If there was any element of brilliance at the time, it was a decision I made that we needed to lighten our load before things got really bad. But after making that decision, we found that it fit well with what would turn out to be my upcoming career transition from mortgages into blogging.
Some might call it a happy accident, but as a Bible believing Christian, I’ve experienced many of those seeming “accidents”, and have come to learn that God meets me wherever I am. I’m certain other believers have similar experiences to share. An unexpected benefit of these “accidents” is that you come to realize you’ll be OK, come what may. But it often requires thinking outside the box, rather than waiting for the flood waters to come and sweep you away.
Where We’re at Now
For the past four years we been renting a condominium, and it’s been providing us with the following benefits:
- We have no capital tied up in the property.
- We’re free to leave at any time, on just 30-days notice.
- We’re not responsible for major repairs.
- Since it’s a condo, we have no exterior maintenance, like cutting the lawn, raking and removing the leaves, shoveling snow, or cleaning the gutters.
- Due to the above, we have more time to do the things we like to do.
- We’re free to relocate – maybe even to follow our kids, if that situation develops.
- If the economy gets bad, we can move to a less expensive space, or even to take advantage of lower prices due to a weakening housing/rental market.
- We’re “keeping our powder dry” to potentially buy a house later at distressed price levels.
The Downsides of Renting
In the interest of full disclosure, it’s not an entirely perfect arrangement. First, living in a condo, we have a homeowner’s association. Regular readers know my feelings on those organizations. However, they’re less threatening when you’re a renter than when you’re an owner. We’re also limited to no more than two cars, though we’ve been making that situation work to our financial benefit.
The other major issue is the rent isn’t cheap. Like house prices, rents tend to rise in a strong economy. But we’re willing to accept both limitations in favor of greater flexibility and mobility.
Still another potential issue is that we haven’t had the benefit of the rise in property values that homeowners have had in the past few years. But that’s only a benefit if you plan to sell the house and reap the gains by exiting the housing market completely.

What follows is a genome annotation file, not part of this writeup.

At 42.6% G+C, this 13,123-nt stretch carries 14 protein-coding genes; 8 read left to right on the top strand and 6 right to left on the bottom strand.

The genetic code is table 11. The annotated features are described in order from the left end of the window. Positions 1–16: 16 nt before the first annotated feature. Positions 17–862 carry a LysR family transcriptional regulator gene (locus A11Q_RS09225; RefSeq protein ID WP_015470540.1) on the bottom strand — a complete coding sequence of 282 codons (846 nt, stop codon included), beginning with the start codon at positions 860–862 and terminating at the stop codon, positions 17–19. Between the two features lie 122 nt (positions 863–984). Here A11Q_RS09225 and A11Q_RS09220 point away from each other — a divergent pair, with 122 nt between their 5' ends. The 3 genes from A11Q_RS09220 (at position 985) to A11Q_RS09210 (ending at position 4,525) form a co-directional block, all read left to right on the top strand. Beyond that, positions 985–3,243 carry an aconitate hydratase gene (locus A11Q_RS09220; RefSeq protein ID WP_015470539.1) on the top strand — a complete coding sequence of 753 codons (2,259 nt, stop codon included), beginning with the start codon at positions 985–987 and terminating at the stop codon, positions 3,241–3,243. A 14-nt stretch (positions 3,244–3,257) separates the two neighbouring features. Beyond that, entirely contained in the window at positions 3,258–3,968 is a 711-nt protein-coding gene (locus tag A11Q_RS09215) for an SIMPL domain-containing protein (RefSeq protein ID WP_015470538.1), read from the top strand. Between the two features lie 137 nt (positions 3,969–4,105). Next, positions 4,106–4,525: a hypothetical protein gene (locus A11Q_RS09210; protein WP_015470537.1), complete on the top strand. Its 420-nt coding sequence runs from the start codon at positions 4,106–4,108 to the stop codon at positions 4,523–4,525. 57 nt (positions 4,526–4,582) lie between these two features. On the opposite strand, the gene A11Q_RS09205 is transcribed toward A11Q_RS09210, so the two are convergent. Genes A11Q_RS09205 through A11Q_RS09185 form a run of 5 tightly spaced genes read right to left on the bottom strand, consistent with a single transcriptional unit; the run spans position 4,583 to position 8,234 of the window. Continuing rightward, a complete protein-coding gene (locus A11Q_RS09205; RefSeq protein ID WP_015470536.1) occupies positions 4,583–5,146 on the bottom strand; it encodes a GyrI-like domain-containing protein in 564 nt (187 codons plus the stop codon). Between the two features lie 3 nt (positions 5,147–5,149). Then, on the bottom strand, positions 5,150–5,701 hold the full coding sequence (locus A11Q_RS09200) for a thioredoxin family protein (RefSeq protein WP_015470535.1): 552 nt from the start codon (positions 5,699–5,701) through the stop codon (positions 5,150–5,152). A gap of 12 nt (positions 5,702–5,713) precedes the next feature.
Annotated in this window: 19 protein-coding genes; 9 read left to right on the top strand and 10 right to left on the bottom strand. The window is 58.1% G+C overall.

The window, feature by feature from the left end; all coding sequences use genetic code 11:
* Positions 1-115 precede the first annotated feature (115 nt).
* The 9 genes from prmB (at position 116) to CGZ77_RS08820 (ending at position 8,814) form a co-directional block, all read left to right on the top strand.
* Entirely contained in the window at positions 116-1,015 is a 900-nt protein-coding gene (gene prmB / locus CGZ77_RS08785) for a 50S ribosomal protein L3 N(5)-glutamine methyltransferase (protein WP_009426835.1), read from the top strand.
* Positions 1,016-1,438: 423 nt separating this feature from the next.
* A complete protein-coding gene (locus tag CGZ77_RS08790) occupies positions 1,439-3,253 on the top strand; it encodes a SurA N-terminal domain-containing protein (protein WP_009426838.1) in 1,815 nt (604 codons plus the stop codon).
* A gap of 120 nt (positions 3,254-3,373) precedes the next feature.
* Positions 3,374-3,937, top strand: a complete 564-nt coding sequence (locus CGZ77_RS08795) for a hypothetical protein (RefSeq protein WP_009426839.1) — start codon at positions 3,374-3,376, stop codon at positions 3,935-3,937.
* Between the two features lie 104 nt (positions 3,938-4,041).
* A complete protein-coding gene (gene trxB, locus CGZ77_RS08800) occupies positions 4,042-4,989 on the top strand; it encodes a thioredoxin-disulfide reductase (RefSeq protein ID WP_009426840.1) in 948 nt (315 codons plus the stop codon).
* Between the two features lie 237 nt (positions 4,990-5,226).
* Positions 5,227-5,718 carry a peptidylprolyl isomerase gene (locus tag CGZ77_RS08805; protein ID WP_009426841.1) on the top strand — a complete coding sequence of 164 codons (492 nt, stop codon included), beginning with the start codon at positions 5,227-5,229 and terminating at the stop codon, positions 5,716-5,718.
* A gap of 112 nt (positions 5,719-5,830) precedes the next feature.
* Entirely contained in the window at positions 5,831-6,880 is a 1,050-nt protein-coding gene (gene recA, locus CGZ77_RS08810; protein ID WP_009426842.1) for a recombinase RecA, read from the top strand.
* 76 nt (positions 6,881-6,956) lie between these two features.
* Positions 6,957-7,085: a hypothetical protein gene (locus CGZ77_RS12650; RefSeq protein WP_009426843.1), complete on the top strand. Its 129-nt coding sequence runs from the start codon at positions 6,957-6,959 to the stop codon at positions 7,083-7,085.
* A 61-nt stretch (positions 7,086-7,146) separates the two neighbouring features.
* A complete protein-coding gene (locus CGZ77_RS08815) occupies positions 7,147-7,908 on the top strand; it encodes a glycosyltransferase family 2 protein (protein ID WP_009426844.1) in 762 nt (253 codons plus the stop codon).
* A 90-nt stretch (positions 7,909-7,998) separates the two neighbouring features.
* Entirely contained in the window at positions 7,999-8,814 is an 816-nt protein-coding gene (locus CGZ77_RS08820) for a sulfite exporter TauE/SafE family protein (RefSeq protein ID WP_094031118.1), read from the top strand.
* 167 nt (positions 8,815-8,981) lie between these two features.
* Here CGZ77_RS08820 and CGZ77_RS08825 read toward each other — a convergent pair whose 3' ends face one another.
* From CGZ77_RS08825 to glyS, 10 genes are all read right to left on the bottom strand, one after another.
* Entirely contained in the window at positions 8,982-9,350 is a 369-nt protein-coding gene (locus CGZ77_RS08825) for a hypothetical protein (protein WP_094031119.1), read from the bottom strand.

But we’re aware that’s not what most homeowners do. They stay in the house, and cheer on the rising equity, without giving much thought to the reality that said equity is in fact dead equity. It’s what causes property taxes and homeowner’s insurance to rise, and often temps owners to increase indebtedness by borrowing out the equity.
And perhaps just as important, many people die in their houses, without ever reaping the benefits of the higher value.
In my own life, I’ve come to realize that there are many things that are more valuable than money. Keeping your options open is just one, but a big one at that.
Final Thoughts on Getting Mobile Before the Next Recession Hits
I realize that to a lot of homeowners, would-be home owners, and anyone engaged in the housing industry, my position is a heresy. But at the same time, I think it’s critical to stimulate thinking in different directions. That can become a lifesaver when the economy deteriorates. And I think many of us have a sense that a downturn isn’t far off. There are even serious questions if we’ve ever actually fully recovered from the last meltdown.
Whenever crisis looms, the best time to take action is before it happens. No, I don’t claim to have a crystal ball on when this will play out. But I’ve lived long enough to know that it will, despite the abundance of experts who claim otherwise.
That said, getting mobile before the next recession hits shouldn’t be limited to transitioning from homeowner to renter – if in fact that makes sense in your case. It may not, but rest assured if you’re struggling keep your home now, it will become even more difficult when the economy gets worse.
Other strategies that make abundant sense are to build up your savings, and pay down or pay off any debt you have. That will increase your liquidity, and like being a renter, liquidity is a way to keep your options open.
None of us know or can know how the next economic crisis will play out. But if there’s one realization we should all take from both the Financial Meltdown and the Dot-com bust, it’s to be ready for whatever happens.
Now is the time to make those preparations and changes, while there’s still time and breathing room.